CPGmatters: Kraft Foods Scores with ‘Wall-to-Wall’ Strategy
By Dale Buss
Through a special
arrangement, presented here for discussion is a summary of a current
article from the monthly e-zine, CPGmatters.
In the low-margin
grocery business, every one percent – of anything – counts for a lot.
By that measure, Kraft Foods’ new strategy for deploying sales reps in
stores has been a big success. Called Wall-to-Wall, it has single-handedly
boosted sales by more than one percent at the 16,000 stores where Kraft
has rolled it out.
In fact, after only
two years into the program in which individual reps now handle more brands
and fewer stores than before, one top Kraft executive is ready to declare
Wall-to-Wall a key piece of the company’s retailing arsenal.
"We’re happy with
our progress, and now we’re going to focus on optimizing it," Darryl
Brown, Kraft’s senior vice president of retail sales, told CPGmatters. "Wall-to-Wall
is a weapon that we can use to help the business long-term."
Kraft maintained three separate organizations of store reps. One group
mainly handled Nabisco cookie and snack products and would be in any
given store three to five times a week. The second group handled the
rest of Kraft’s dry-goods portfolio and were in stores only every two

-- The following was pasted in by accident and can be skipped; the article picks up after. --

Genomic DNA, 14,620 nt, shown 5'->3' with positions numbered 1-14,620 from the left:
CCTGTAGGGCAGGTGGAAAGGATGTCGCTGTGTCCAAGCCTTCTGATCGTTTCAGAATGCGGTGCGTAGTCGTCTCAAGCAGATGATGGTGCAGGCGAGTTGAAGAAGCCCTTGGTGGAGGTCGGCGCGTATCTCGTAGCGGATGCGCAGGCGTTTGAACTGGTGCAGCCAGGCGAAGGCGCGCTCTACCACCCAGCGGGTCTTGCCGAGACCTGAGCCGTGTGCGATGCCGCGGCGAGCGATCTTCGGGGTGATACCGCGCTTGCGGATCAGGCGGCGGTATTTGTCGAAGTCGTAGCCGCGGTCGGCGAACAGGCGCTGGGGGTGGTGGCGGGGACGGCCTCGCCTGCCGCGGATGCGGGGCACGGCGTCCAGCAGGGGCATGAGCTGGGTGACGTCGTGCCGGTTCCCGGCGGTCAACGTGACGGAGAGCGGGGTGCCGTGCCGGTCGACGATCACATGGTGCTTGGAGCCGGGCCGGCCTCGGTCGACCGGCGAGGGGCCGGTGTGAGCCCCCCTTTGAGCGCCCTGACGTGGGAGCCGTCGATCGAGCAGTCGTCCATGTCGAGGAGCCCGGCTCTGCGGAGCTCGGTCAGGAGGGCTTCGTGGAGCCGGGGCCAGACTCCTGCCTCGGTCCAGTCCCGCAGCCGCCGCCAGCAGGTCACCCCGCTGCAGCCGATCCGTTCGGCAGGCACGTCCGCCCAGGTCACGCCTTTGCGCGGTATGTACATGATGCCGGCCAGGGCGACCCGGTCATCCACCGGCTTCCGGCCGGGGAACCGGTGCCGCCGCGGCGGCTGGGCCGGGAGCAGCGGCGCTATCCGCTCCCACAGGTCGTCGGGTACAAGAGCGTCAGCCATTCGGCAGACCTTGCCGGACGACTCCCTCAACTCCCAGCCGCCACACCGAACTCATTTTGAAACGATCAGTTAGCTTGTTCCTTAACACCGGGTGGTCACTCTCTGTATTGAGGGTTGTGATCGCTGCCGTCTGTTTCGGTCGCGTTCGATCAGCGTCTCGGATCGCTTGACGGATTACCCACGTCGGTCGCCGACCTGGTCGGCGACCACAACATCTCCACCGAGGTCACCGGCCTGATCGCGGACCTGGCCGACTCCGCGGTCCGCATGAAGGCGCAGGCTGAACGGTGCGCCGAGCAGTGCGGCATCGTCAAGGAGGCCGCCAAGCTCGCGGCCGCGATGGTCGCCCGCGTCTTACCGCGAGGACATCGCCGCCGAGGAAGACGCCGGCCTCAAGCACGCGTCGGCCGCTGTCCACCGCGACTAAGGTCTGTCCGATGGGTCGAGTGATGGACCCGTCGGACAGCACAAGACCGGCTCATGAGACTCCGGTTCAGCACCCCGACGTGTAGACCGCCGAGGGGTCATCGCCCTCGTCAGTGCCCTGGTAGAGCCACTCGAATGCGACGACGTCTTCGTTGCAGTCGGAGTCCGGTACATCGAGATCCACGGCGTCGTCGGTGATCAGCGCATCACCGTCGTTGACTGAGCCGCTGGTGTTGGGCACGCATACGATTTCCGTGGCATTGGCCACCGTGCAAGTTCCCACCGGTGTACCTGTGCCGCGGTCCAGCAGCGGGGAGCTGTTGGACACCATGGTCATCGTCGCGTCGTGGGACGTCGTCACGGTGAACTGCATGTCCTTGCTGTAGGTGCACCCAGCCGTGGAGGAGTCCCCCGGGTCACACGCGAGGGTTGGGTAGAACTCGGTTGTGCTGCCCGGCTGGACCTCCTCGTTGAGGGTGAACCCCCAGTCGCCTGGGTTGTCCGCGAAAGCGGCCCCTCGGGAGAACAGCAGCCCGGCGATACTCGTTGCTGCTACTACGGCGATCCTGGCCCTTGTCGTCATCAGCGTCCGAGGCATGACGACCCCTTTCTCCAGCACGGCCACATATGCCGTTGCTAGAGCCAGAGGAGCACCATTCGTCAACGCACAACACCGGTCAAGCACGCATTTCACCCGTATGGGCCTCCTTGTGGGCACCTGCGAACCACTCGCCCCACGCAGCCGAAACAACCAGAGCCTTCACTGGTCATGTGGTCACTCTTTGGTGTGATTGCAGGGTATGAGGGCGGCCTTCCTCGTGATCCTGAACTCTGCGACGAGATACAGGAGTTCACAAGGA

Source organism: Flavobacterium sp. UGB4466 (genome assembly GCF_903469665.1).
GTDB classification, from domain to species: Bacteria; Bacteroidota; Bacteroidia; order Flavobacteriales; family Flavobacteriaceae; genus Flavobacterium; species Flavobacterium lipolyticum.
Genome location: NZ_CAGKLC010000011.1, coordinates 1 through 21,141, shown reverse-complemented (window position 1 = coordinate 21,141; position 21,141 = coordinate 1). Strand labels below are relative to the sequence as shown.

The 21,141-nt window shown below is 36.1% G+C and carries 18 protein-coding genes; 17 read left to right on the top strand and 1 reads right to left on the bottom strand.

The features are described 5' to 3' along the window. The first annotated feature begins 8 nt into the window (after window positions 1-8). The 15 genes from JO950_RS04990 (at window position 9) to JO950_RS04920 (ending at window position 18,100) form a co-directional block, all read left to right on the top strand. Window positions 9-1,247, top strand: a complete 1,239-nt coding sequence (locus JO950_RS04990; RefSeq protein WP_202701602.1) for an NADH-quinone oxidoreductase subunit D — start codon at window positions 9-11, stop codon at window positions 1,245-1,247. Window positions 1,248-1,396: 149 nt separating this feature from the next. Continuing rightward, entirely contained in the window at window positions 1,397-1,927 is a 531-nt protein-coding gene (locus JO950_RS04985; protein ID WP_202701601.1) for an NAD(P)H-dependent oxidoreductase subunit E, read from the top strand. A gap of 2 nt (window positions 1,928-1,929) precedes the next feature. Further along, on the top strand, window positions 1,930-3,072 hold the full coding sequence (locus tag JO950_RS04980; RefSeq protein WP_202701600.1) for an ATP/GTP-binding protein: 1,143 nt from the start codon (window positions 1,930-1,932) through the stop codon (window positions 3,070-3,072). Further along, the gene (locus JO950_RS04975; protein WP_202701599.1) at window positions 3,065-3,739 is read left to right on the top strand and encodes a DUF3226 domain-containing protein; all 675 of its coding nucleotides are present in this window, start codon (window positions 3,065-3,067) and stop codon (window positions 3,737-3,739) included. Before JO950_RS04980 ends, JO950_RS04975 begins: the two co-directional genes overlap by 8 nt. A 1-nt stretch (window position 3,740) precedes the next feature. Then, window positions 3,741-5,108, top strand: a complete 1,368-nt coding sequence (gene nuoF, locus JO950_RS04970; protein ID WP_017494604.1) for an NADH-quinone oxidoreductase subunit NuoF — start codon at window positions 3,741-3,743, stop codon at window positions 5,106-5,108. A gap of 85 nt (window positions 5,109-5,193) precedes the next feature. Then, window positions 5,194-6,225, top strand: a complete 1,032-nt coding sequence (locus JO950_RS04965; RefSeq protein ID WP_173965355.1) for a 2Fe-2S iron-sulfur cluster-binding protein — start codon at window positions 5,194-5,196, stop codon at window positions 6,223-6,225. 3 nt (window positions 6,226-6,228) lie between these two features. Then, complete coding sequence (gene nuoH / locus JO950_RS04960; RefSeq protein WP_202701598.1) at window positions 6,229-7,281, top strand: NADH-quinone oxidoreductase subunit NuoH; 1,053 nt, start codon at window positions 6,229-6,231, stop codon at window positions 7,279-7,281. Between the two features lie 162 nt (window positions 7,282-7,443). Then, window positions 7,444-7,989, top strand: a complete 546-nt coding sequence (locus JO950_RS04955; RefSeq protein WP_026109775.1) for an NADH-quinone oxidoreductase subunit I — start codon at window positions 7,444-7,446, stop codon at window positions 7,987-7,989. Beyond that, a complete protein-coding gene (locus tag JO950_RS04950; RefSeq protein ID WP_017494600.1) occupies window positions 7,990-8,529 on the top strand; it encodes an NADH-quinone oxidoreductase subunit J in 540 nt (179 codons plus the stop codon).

to four weeks. "It’s hard to sell incrementally when you’re only showing
up every 30 days,” Darryl Brown, Kraft’s senior vice president of retail
sales, told CPGmatters.
So, about two years
ago, Kraft collapsed the barriers between those two groups and created
a new Wall-to-Wall organization that now handles more than half of the
total of 30,000 stores with which Kraft does business. (Kraft’s third
group of reps still represents Kraft’s frozen-pizza brands separately.)
"We are in every aisle,
and Wall-to-Wall was an opportunity to give one face to the [retailer]
customer, so they could relate to ‘one Kraft’ coming in,” Mr. Brown said.
"Once we gave them one face to go to, the intent was to have that one
person become almost a consultant to store management to help them piece
together their product portfolio.”
noticed that the Wall-to-Wall reorganization provided a big lift in three
areas: easing out-of-stock situations, enhancing special in-store promotions,
and ensuring overall optimization of the merchandising of Kraft brands
in customer-specific ways.
"Our Number One issue
is out-of-stocks,” Mr. Brown said. "But now because we’re in stores more
frequently, we’re able to assist in that area.”
In promotions, he
said, Wall-to-Wall reps "can more easily partner with private-label or
other [brand] partners in the store to create in-store excitement.”
Of course, the progress
driven by Wall-to-Wall has come at a price: higher labor costs. For one
thing, Kraft has boosted compensation for reps who enter the Wall-to-Wall
program because of the richer mix of skills and higher levels of training
required for them to become successful.
"The old warehouse
reps were really focused on selling, not as much on merchandising,” Mr.
Brown said. "Now we need people who can understand the complexities of
all our product categories and bring them to life to make them sell.
We’ve got them representing multiple categories and multiple meal-usage
occasions that we weren’t able to bring to life before.”
What do you think of Kraft’s Wall-to-Wall reps program? What are the
advantages and disadvantageous of having reps covering more brands
and fewer stores? What areas do you think such a program would provide
the most benefit?